Seeding the Hemp Crop

Hemp Needs a Good Seed Bed

The seed bed must be well prepared. Although spring plowing will give fair results, fall plowing is best. The soil should be worked up thoroughly before planting but should also be firm. A corrugated roller used just before and just after will do much to put the seed bed in proper shape. on soils that are inclined to crust, broadcasting usually gives better results than drilling.

While hemp is one of the best smother crops know yet weed infested soils must be prepared so that the hemp will outgrow the weeds. Canada thistles and quack grass will choke out the hemp unless they are subdued before the hemp is planted. Any method which will put the soil in good shape and check the weeds is satisfactory. Hemp will not smother out weeds on unfertile or poorly drained soil.

On average hemp soils in the north central states, from four to six pecks of good seed to the acre seem to give best results. On very fertile soils, five to six pecks are advisable. On soils less fertile then average, four pecks are enough but less than four pecks is rarely advisable. Hemp seed weighs 44 pounds the bushel.

It is very important and necessary to leave an unplanted strip (turn way) all around the field. This turnway, 16 to 20 feet wide, should be left on both sides and both ends of the field. The hemp harvesting machine requires such space at the edges of the fields in order to make the first round. After the field is sown the turnways should be filled in by planting them to small grains, soybeans for hay, canning peas or a similar crop. Corn for silage, early potatoes or other early rowed crops may also be used, but thickly seeded crops, such as small grains are best because they usually prevent a rank growth of hemp around the edges of the field.

a good field of hemp nearly ready to harvest - desirable height and thickness

a good field of hemp nearly ready to harvest - desirable height and thickness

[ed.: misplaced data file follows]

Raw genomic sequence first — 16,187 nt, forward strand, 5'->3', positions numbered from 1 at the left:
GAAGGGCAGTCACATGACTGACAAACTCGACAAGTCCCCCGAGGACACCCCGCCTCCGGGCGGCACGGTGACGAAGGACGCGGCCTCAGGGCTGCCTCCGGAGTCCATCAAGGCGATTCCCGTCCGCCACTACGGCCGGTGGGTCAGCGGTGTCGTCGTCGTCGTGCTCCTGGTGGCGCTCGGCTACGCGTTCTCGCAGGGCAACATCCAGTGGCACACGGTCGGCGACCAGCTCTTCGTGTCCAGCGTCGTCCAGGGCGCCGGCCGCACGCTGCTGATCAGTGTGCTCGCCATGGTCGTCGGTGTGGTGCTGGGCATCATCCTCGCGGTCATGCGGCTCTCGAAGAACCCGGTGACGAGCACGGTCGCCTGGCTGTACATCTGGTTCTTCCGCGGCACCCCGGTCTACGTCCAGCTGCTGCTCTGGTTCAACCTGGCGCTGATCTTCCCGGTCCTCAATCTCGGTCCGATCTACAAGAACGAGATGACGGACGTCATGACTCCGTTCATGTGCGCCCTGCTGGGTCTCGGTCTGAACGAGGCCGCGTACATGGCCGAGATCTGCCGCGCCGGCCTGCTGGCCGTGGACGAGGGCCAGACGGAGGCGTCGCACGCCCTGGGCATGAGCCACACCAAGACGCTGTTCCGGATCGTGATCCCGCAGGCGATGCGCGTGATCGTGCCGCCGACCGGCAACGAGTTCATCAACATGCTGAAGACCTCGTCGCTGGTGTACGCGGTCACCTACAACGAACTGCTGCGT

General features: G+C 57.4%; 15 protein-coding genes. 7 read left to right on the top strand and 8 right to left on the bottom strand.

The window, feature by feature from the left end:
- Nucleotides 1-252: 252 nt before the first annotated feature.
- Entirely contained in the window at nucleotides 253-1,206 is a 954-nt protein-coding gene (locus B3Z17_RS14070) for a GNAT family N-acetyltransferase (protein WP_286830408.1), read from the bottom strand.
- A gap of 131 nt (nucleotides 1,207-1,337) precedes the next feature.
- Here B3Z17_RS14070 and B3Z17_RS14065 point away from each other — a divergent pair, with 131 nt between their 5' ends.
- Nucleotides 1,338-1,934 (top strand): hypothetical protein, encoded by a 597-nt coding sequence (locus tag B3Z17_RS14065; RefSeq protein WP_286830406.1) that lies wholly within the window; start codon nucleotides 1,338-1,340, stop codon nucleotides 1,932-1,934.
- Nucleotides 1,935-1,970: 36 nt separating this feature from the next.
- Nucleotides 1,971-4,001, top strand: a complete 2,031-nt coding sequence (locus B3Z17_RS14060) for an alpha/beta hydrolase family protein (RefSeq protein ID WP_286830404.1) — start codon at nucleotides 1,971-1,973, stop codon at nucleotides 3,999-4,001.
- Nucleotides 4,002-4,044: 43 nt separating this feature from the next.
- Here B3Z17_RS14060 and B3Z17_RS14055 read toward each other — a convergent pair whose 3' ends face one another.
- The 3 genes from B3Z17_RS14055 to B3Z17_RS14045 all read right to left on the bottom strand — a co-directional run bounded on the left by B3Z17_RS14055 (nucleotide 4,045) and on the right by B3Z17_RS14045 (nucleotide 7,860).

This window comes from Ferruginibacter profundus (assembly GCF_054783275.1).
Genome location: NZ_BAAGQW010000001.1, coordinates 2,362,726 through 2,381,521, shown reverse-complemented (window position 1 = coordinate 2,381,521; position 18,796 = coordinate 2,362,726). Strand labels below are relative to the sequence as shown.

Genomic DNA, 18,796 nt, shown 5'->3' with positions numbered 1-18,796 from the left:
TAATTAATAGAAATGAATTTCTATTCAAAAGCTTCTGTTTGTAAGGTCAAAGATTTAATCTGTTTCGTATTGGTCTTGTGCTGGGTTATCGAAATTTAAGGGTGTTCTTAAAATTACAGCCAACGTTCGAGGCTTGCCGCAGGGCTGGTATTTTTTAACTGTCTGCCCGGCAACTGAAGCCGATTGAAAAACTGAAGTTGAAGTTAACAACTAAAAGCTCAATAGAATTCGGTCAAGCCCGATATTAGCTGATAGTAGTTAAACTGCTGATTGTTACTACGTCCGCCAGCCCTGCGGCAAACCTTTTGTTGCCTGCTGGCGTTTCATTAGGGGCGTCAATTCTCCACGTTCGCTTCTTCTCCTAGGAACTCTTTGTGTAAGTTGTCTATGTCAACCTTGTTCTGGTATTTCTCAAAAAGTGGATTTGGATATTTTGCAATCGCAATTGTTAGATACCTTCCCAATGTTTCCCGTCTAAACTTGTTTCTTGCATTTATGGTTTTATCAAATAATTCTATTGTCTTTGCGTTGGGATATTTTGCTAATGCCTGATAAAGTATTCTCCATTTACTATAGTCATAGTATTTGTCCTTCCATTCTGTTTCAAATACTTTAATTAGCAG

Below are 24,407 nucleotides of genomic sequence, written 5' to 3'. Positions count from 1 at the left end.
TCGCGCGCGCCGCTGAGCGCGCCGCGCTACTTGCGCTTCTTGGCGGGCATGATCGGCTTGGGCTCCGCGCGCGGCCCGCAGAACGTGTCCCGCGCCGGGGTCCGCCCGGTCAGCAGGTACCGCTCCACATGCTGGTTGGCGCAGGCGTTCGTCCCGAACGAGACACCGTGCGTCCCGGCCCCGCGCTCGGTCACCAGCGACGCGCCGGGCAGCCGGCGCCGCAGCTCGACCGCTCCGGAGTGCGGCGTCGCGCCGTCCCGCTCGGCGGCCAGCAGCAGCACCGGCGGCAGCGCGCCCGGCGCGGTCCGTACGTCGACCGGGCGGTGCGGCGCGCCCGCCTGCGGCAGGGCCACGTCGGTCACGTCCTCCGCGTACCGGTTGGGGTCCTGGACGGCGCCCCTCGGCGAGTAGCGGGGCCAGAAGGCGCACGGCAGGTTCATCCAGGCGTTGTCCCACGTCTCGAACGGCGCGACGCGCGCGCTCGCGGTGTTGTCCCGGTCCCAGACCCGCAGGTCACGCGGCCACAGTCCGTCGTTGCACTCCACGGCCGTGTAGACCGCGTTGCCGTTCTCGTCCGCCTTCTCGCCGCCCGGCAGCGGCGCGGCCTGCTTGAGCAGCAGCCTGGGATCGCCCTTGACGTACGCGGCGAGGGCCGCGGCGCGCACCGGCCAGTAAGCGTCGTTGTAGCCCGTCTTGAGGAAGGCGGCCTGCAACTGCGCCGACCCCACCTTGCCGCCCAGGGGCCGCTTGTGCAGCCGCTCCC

Kentucky Hemp Seed Best

All hemp seed recommended for the United States is grown in Kentucky. Hemp seed from foreign countries cannot be relied upon. Most of the hemp grown in this country is from seed from adapted selections and has proved decidedly superior to that from other countries.

cutting and spreading hemp with modern harvester - hemp is both cut and spread for retting with this machine

cutting and spreading hemp with modern harvester - hemp is both cut and spread for retting with this machine

retted hemp straw is picked up and bound with a special machine - the hemp picker

retted hemp straw is picked up and bound with a special machine - the hemp picker

Early Seeding is Best

Results vary in different seasons but in most years early seeding is best. While some plant hemp almost as early as oats, yet the usual practice is to sow just after oats are sown and before corn planting starts. Under emergency conditions hemp may be sown as late as the first week in June.

While good stands of hemp have followed the use of a broadcast seeder, yet a grain drill is decidedly better on soils not apt to crust. The seed should be sown not more than one inch deep.

Harvesting the Hemp Crop

Early Harvesting is Best

Hemp should be harvested when the pollen bearing (male) plants are in full or late bloom. At this stage, the lower leaves have mostly fallen and the upper leaves are yellowing. Generally, hemp harvested early has the best season for retting, consequently it is better to harvest a little on the early side rather than to wait until it is too mature. So far as the quality and yield of fiber are concerned, the crop may be harvested any time in the four weeks between blossoming and early seed forming. Over ripe hemp does not produce good quality fiber.